Bob Simon was a veteran US news correspondent who had reported from conflict zones in 67 countries around the world in a journalistic career that spanned 47 years. He covered some of the most dramatic events in modern history – beginning in 1969 with ‘The Troubles’ in Northern Ireland and then the Vietnam War. Simon was one of the last Americans to leave Saigon by helicopter in 1975. He also reported from Yom Kippur in 1973 and was present during the Chinese student protests of 1989 that centred on Tianamen Square, Beijing. In 1991 he and his TV crew were captured by the Iraqis during the first Gulf War and subsequently held prisoner for 40 days. Simon won three Peabody Awards and 27 Emmys for journalism.
In 1996 Bob Simon joined the team at the CBS News magazine program “60 Minutes” which has been described by the The New York Times as “one of the most esteemed news magazines on American television”.
In 2014, 60 Minutes decided to develop a feature about the island of Islay, with Bob Simon as the correspondent. The style of 60 Minutes leans heavily on the personality of the presenter, being very reporter-centred. The station initially sent a camera crew to cover Bruichladdich Day at Feis Ile, and then a producer, Vanessa Fica, spent a week on the island doing further research. A second camera crew, accompanied this time by Bob Simon and veteran producer Harry Radliffe then came for the main shoot in September.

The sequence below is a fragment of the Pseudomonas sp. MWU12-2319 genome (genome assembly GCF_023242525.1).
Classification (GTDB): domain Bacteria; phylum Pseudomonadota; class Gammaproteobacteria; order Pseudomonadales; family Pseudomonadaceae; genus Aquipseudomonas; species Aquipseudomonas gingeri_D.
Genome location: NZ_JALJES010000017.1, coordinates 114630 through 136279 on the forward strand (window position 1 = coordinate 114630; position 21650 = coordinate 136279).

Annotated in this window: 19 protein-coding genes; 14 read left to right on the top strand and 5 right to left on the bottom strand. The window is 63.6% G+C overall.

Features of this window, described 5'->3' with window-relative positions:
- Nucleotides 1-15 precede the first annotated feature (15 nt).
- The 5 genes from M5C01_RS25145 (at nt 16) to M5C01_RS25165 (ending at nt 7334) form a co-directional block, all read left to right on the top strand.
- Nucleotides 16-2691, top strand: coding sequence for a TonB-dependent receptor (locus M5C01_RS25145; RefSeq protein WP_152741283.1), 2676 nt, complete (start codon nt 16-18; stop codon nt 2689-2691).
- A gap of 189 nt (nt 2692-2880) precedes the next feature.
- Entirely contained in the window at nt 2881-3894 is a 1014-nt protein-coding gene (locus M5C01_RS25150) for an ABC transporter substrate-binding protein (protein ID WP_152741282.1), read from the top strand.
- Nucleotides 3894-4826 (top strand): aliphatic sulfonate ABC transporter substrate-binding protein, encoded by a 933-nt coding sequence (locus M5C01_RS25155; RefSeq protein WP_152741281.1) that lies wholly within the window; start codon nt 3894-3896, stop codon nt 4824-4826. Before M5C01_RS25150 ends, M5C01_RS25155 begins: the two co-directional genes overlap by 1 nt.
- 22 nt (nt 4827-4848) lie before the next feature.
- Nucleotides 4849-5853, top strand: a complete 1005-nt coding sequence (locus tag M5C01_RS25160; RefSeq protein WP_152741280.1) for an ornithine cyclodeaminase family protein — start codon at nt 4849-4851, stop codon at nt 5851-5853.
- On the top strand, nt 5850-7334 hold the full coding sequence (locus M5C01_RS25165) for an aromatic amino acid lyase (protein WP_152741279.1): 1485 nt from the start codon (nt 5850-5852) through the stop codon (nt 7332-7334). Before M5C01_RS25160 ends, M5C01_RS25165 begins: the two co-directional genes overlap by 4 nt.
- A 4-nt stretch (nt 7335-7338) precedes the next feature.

Tragically, it was to be Bob Simon’s last assignment. He was killed in a car crash while being driven in a limo in New York on February 11th 2015.
The shock to Bob’s colleagues was considerable, and with Harry Radliffe also facing serious health issues which could have prevented his return to work, it was assumed that the Islay piece would be lost.
Happily however, Harry made a good recovery and it was decided to try and make the Islay programme as a tribute to Bob. It was finally broadcast as “Whisky Island” on Sunday 3rd May 2015 with Steve Kroft stepping in to co-narrate the piece with Bob Simon.
The programme features a lot of interesting shots of Islay, of Bruichladdich and of other distilleries. It is perhaps particularly memorable for the evident rapport between Bob Simon and Jim McEwan.
A fitting tribute to one of the finest, and bravest, American journalists of our times. Slainte!